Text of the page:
While they did invest in too many long-term bonds, any bank that got hit with a bank run worth 30% of deposits would also fail spectacularly. The reserve requirement is only like 10%.


wampa604 t1_jckofei wrote

And that 30% run was triggered by techbros who want to kill banks...

Banks usually have a concentration cap on deposits to prevent any small group from becoming able to kill the bank. But Thiel and them were left unchecked.... prolly cause SVB had no Chief Risk Officer (apparently), and instead focused on having things like a Chief Diversity, Equity and Inclusion Officer.

A 30% run would kill most FIs. Interestingly, some jurisdictions/FI ecosystems have/had ways to deal with it -- though regulators have dismantled those mechanisms. For example: Canada's BC Credit Union system used a pooled liquidity system for decades. Liquidity reqs between CUs and Banks in Canada vary, but generally CUs need 11% banks need like 6%. What CUs used to do with their liquidity pooling, is they'd all store their liquidity with a central trade association (Central1). There's around 50 or so CUs in the province still, though that number shrinks all the time. By pooling their liquidity, all peers of a like size/smaller size, would generally be 'fine' if there was a run on any one institution -- a run on a $200 million CU doesn't mean anything, if the pool has $1b from 50 like-sized participating CUs. They also paid into CUDIC, which is/was another fund specifically for providing deposit insurance if any CU did go under.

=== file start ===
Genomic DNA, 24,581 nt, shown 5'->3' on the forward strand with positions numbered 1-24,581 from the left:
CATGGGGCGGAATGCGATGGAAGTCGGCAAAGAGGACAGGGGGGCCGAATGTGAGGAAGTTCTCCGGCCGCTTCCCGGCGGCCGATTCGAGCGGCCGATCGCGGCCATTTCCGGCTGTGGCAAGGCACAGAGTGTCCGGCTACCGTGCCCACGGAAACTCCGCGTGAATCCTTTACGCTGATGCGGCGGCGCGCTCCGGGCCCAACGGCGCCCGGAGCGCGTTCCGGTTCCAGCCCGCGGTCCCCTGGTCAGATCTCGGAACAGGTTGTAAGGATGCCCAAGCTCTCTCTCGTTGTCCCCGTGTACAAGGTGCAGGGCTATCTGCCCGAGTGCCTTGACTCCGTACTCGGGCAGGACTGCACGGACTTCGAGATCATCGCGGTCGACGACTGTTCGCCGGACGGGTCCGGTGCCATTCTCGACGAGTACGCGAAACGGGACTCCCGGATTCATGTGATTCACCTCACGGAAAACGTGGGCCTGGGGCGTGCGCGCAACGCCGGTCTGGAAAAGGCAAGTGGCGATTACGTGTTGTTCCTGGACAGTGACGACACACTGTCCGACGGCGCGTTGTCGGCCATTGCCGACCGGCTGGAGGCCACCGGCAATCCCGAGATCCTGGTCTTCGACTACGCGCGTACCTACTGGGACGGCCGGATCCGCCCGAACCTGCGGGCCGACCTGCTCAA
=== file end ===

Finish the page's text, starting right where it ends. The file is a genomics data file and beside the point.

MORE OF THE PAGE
The regulators basically destroyed most of that, and they had the ability to do so in part because BC offers 100% deposit guarantees -- which means the government calls all the shots. The regulators demanded that CUs stop pooling liquidity, and instead assign it to individual institutions. They also strongly encouraged/pushed CUs into entering the bond market... which as we've seen, worked out well for SVB. The regulators basically demand that the CU system, which was setup to offer an alternative to banks/bank structures, behave like banks...


max_vette t1_jckqyda wrote

> prolly cause SVB had no Chief Risk Officer (apparently), and instead focused on having things like a Chief Diversity, Equity and Inclusion Officer

as if they couldn't do both. One has zero to do with the other.


pinkfootthegoose t1_jckheoa wrote

Jimmy down on the corner is willing to spot you a 20 for a price.


Thisbymaster t1_jck712d wrote

Sounds like a job for a startup bank.


Pradeep_offthecliff t1_jcnnsin wrote

Still waiting for my Therenos results. Not holding my breath.